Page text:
What George Washington Really Meant About Political Parties — and Why It Matters

By Michael A. Smith of Emporia State University

Politicians Having a Beer

Did George Washington really hate political parties? For our first president’s 286th birthday, it is time for historians to set the record straight. For political scientists, a nuanced view of Washington’s stand helps us understand the modern-day Americans who also despise partisanship (or say they do).

Critics of the party system often rely on Washington’s comments to buttress their views. For example:  according to the Washington Post, Neil Simon, independent candidate for U.S. Senate from Maryland, actually pointed to a picture of Washington before paraphrasing him on the evils of parties, adding, “There are no political parties in the Constitution.”

On the surface, the case seems clear. In his 1796 farewell address, Washington talked at length about the “danger of parties in the state.” A sample quote follows:

There is an opinion that parties in free countries are useful checks upon the administration of the government and serve to keep alive the spirit of liberty. This within certain limits is probably true… [but] there being constant danger of excess, the effort ought to be by force of public opinion, to mitigate and assuage it. A fire not to be quenched, it demands a uniform vigilance to prevent its bursting into a flame…

 

There is plenty more, and readers are invited to click the hyperlink above to read the entire speech. Case closed, then?

Not so fast. First of all, Washington seems say we should reign in partisanship, not eliminate parties altogether. Furthermore, context matters, and the story—and the presidential term—that preceded Washington’s anti-party comments casts them in a remarkably different light.

From the Continental Army days onward, Washington worked closely with Alexander Hamilton, who would become a founding figure of the Federalist Party. Though Washington and Hamilton had their disagreements, Washington ultimately supported most of Hamilton’s agenda, including a strong Treasury Department, promotion of commerce, and neutrality between England and France. Thomas Jefferson, later a founder of the Democratic-Republican Party, was also in Washington’s nonpartisan cabinet, serving as Secretary of State. However, Jefferson quit in frustration as he saw the President increasingly siding with Hamilton. Later, divisions deepened over the controversial Jay Treaty, in which the U.S. sought to re-establish commercial relations with England, even making certain concessions, while staying neutral in England’s war with France. Jefferson favored an alliance with France. All of this and more is detailed in Ron Chernow’s Alexander Hamilton, the recent biography that inspired the hit Broadway musical Hamilton. Not only that, but according to historians Eric Foner and John A. Garraty, the hyper-partisan Hamilton actually helped draft Washington’s famous farewell. Spirit of party, indeed!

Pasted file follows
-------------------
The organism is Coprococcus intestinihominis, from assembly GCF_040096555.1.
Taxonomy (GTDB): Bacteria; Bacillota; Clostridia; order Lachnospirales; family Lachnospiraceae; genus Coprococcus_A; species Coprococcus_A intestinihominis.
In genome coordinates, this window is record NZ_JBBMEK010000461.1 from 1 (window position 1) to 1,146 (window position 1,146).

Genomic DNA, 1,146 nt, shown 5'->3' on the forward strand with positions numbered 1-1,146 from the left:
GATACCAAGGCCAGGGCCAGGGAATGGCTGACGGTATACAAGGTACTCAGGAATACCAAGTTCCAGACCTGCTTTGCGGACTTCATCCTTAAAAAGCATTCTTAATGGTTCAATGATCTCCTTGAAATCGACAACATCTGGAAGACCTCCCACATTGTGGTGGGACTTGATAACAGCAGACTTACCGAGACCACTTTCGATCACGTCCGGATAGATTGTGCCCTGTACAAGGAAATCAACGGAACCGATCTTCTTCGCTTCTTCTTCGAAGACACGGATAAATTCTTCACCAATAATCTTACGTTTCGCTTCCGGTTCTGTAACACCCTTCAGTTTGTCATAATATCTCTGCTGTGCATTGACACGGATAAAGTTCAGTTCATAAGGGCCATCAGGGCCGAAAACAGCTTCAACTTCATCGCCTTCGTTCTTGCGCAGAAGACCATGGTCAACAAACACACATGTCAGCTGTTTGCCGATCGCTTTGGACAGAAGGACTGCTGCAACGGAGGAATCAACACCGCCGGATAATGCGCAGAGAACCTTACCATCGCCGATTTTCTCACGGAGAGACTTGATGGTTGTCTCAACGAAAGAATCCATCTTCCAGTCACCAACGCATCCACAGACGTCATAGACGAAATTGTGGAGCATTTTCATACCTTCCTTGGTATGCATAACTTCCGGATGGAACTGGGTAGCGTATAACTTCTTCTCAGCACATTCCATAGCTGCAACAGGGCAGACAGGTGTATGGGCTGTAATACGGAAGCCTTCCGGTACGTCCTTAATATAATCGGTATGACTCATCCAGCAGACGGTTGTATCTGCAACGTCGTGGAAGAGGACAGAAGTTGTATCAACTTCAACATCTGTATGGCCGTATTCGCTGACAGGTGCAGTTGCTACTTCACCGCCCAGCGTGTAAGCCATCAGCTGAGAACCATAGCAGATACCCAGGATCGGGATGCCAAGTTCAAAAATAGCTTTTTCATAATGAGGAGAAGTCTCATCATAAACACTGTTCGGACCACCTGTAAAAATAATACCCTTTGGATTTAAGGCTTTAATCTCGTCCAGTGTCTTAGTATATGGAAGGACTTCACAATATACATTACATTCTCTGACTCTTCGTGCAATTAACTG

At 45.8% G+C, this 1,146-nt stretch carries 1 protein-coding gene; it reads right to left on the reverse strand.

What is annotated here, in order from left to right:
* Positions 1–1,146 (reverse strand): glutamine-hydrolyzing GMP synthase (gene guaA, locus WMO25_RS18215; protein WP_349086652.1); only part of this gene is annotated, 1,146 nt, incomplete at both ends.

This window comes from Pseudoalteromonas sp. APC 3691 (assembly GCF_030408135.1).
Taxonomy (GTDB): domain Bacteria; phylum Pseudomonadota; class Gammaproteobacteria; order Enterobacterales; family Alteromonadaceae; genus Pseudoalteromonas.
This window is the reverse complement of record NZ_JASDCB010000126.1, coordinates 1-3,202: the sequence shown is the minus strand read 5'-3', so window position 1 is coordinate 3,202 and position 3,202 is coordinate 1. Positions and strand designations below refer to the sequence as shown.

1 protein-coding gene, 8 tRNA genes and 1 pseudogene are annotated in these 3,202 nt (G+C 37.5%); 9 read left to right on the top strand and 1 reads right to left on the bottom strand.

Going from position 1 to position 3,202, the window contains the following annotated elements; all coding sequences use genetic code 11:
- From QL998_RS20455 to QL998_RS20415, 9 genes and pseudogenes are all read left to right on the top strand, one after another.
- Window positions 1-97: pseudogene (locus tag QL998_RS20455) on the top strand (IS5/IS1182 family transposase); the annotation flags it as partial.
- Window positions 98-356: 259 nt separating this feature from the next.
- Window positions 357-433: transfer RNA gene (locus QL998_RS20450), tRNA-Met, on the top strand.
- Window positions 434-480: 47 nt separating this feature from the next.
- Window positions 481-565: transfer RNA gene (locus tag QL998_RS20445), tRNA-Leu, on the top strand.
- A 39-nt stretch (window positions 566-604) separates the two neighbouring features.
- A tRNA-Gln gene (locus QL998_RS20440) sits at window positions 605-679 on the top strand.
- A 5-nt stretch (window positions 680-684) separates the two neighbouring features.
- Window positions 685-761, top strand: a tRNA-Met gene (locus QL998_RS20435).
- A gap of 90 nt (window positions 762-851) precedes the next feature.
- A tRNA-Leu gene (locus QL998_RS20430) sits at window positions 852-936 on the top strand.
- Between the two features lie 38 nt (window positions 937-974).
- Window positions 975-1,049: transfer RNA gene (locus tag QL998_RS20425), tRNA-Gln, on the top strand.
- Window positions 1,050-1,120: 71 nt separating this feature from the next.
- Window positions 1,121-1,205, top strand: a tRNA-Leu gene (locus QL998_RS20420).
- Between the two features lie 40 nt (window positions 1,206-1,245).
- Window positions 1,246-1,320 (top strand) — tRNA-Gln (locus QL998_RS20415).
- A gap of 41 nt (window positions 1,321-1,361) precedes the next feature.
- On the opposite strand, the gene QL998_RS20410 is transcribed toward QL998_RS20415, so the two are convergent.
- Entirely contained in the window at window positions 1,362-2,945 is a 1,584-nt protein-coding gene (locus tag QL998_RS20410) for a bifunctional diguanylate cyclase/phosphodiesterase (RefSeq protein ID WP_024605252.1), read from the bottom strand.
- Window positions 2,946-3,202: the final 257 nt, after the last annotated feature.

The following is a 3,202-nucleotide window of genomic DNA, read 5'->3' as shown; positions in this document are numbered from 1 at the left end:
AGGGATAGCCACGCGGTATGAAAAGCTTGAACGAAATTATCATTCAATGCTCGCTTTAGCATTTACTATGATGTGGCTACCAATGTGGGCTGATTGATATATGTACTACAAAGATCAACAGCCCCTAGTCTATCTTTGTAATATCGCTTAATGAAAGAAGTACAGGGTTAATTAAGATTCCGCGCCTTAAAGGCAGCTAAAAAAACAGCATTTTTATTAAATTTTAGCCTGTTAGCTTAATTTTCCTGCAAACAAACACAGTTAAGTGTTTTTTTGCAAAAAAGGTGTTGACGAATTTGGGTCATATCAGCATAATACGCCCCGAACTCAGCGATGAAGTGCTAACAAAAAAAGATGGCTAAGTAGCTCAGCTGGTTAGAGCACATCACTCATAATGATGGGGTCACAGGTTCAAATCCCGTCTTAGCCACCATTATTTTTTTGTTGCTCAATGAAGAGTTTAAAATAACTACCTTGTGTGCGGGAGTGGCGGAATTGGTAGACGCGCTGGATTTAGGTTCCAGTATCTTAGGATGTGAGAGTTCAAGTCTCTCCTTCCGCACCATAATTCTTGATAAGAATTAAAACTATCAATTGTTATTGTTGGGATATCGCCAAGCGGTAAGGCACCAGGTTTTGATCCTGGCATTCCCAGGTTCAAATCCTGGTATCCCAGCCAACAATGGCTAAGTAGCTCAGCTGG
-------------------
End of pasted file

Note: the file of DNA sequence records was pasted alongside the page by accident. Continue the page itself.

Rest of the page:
So, why the anti-party remarks? With Hamilton at his side, Washington denounced parties and “factions” because he saw Jefferson and Madison’s emerging, breakaway Democratic-Republican Party as a threat to national unity—especially, national unity behind the Federalist agenda. In other words, Washington and Hamilton denounced parties because if everybody would just agree with them, then there would be no need for parties. This is exactly why most Americans hate political parties today. In their 2003 book Stealth Democracy, John Hibbing and Elizabeth Theiss-Morse present the results of many focus groups conducted with nonparticipating and reluctant voters. Sure enough, most of the citizens they queried hated not only political parties, but politics itself. Yet without parties, how did these grumpy would-be voters propose to manage political conflict? Aye, there’s the rub! Hibbing and Theiss-Morse’s disengaged respondents did not propose a mechanism for managing political conflict, because they did not think there should be political conflict. If the country was simply ruled by consensus, then there would be no need for parties.